Elizabeth Glaessner

Now you're a lake

April 6 – May 11, 2024
2245 E Washington Boulevard, Los Angeles

Juxtapoz, Hyperallergic

Press Release

François Ghebaly is proud to present Now you’re a lake, Elizabeth Glaessner’s first exhibition with the gallery at its downtown Los Angeles space.

New York-based artist Elizabeth Glaessner creates vibrant, multi-layered pictorial universes in her paintings. Cast in chromatic swathes of hot and cool, Glaessner’s amorphous figures, evocative poses, and surreal environments blend art historical reference and cultural observation into paintings that pose more questions than answers. In large part, her practice converges on a de-centering of the authority of parable and moral image. Instead, Glaessner embraces ambiguity and improvisation in her work as rejections of absolutism, and experimental factors to test the limits of interpretation.

In her latest exhibition, Glaessner puts forward a body of new work interested in comparative notions of threshold. Long important in her visual imaginary are waterlines and other environmental in-betweens, which become symbols for the divides between conscious and subconscious, id and ego, real and illusory. In Now you’re a lake, the omnipresent lake is as much a character in each painting as Glaessner’s individual subjects. Bodies of water act as strange, bifurcating sites of reflection and inversion. Importantly, they encompass the actual visual perspective from which viewers almost always encounter the figures in each painting. For the artist, this arrangement points to a more pivotal threshold considered in the show: the interpretive space both made available and foreclosed to the viewer through composition, and, by extension, the black-box of our own sense-making. In this regard, the conceit of much of Glaessner’s painting is one of indexicality, to incline, interrupt, and even disabuse viewers of their interpretive precepts—namely the allocations of virtue, heroism, antipathy, or truth—by way of narrative ambiguity. This is, of course, in addition to the tension and counterpoint embedded in Glaessner’s paint itself.

Atop the exhibition’s eponymous body of water, slant retellings of familiar myths take center stage in works like Becoming a Lake (2024) and Head in the Water (2024). The former shows a Narcissus-like figure bent at water’s edge, her face submerged as though escaping into her own reflection. In the latter, Glaessner portrays a sphinx character, a recurring figure in her work, laying prone along a shoreline. The Sphinx’s riddle is famously solved by Oedipus in accounts from Ovid, Sophocles, Hesiod and others, in a resolution that would free the city of Thebes and make Oedipus an ostensible hero, but only accelerates his tragic demise as king. In Glaessner’s version, the sphinx is cleaved at the shoulders by the upper boundary of the painting so as to appear headless, its visage only partly visible in the figure’s blurred reflection on the water. Upon close examination there are two faces reflected, though how they belong to the original sphinx remains unclear.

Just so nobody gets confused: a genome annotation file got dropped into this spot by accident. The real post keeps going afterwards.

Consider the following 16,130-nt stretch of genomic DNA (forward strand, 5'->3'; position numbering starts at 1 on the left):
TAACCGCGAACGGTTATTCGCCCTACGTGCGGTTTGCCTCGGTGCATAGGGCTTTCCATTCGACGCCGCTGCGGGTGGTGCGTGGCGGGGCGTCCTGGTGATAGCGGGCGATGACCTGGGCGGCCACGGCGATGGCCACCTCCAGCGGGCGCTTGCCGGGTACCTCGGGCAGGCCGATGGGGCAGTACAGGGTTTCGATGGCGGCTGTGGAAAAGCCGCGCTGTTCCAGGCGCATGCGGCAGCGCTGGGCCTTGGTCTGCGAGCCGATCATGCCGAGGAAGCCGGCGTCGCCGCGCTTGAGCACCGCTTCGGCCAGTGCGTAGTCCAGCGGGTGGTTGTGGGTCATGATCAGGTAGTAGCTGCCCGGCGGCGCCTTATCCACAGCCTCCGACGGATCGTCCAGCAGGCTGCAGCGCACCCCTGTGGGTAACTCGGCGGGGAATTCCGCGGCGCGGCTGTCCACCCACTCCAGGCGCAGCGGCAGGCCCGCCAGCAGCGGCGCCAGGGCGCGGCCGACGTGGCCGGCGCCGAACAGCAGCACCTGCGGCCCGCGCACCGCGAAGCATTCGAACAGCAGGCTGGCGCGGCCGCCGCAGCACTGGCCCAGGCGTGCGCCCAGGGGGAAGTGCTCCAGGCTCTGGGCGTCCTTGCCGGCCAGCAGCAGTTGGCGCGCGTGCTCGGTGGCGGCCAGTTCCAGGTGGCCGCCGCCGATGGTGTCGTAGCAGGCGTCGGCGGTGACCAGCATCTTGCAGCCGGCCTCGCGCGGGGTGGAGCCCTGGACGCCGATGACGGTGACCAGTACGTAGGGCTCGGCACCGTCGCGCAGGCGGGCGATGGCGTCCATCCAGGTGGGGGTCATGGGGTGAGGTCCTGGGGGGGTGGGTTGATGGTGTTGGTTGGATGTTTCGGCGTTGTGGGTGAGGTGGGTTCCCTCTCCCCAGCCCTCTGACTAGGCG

In another set of paintings, Day into Night, Earth Sucking Sky and Under Toe (2024), Glaessner paints arched bodies that resemble the Egyptian deity Nwt, goddess of the visible sky. In classical representations, she’s often shown in continual intercourse with Geb, or earth, below her. Here, Glaessner interpolates the goddess posture as a figure stretched horizontally along the top of the painting as though comprising a sky both above and below the surface of the water. Her head sinking beneath (from Glaessner, “a slippage, or break in one’s perception of reality”), the figure enters a position of vulnerability or disorientation. Like many works in the show, the assemblage of other limbs and figures contorted beneath the water serve only to further ambiguate the scene, calling to mind the aggregate disquietude of Félix Vallotton’s multi-figure nudes. 

“How much,” asks Glaessner, “does the position of the body communicate when placed in different contexts? Can it be both submissive and empowered—human and beast? In my mind, these figures exist in a sort of murky intermediacy. A purgatory, maybe.”

Elizabeth Glaessner, Under Toe, 2024. Oil on linen, 84 x 74 inches (213.5 x 188 cm.)

Elizabeth Glaessner, Becoming a Lake, 2024. Oil on linen, 84 x 50 inches (213.5 x 127 cm.)

Elizabeth Glaessner, Death Mask, 2024. Oil on linen, 58 x 50 inches (147.5 x 127 cm.)

Elizabeth Glaessner, Grass Play, 2024. Oil on linen, 78 x 100 inches (198 x 254 cm)

Elizabeth Glaessner, Head in the Water, 2024. Oil on linen, 84 x 66 inches (213.5 x 168 cm.)

Elizabeth Glaessner, Day into Night, Earth Sucking Sky, 2024. Oil on linen, 78 x 100 inches (198 x 254 cm.)

Elizabeth Glaessner, Analysis, 2024. Oil on linen, 84 x 64 inches (213.5 x 163 cm.)

Elizabeth Glaessner, Bodyguard, 2024. Oil on linen, 80 x 65 inches (203 x 165 cm.)